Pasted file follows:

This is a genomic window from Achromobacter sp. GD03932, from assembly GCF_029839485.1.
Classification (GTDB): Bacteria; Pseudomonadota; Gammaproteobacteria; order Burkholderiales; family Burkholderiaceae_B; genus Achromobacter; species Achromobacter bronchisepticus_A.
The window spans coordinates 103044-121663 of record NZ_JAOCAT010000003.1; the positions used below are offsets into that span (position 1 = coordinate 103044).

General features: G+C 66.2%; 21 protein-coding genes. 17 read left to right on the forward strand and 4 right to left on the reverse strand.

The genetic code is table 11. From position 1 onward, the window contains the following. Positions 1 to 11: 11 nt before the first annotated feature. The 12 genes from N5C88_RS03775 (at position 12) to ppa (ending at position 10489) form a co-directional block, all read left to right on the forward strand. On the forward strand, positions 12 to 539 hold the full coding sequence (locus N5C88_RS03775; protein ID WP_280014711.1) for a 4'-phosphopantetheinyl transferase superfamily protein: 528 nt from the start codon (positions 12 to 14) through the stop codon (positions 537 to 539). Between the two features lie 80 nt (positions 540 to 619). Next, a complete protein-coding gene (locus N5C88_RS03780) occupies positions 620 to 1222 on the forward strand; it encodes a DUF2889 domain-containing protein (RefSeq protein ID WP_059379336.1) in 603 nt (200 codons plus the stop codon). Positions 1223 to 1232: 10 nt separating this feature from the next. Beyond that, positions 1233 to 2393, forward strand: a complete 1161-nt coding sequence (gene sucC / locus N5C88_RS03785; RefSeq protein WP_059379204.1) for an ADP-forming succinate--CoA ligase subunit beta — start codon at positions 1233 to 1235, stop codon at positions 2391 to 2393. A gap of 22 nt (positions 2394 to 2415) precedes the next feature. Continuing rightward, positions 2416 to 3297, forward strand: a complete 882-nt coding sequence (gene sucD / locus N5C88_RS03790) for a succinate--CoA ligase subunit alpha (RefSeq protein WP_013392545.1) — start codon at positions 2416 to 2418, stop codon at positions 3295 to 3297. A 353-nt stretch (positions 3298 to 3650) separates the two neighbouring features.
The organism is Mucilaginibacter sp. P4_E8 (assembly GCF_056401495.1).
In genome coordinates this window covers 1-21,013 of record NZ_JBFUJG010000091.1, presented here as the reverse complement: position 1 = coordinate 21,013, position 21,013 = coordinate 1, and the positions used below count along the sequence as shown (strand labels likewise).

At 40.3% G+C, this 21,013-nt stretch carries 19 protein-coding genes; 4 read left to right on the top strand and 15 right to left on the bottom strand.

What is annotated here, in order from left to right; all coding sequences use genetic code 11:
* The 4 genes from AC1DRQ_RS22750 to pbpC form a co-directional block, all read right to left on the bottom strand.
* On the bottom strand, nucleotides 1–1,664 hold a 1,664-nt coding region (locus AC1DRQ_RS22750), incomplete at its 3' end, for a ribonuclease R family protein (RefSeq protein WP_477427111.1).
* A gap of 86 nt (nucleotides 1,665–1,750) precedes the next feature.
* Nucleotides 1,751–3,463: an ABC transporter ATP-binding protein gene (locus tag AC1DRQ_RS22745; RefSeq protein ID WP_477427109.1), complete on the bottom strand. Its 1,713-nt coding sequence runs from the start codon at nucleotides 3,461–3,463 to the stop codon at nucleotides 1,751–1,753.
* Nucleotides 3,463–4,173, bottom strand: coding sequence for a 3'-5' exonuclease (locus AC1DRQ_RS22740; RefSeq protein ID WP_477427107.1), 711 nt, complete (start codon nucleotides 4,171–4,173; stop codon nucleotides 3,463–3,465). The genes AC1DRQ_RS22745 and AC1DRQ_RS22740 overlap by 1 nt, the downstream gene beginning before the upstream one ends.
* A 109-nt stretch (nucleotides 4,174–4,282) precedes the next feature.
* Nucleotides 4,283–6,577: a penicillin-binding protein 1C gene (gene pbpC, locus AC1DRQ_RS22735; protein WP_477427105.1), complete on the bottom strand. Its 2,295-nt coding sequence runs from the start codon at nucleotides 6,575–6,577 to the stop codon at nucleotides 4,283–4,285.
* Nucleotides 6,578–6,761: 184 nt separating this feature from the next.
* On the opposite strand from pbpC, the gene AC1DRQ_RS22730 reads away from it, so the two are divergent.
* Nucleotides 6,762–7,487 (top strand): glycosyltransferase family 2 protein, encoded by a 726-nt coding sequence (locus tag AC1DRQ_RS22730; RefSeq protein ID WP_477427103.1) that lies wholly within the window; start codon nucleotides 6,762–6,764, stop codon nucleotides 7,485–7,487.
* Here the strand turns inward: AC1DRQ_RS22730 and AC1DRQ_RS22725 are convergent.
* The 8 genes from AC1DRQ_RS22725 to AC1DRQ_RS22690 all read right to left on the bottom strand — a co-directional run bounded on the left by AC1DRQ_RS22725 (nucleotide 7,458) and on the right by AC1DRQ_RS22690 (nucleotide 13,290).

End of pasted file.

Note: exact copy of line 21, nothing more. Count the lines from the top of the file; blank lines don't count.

* The 8 genes from AC1DRQ_RS22725 to AC1DRQ_RS22690 all read right to left on the bottom strand — a co-directional run bounded on the left by AC1DRQ_RS22725 (nucleotide 7,458) and on the right by AC1DRQ_RS22690 (nucleotide 13,290).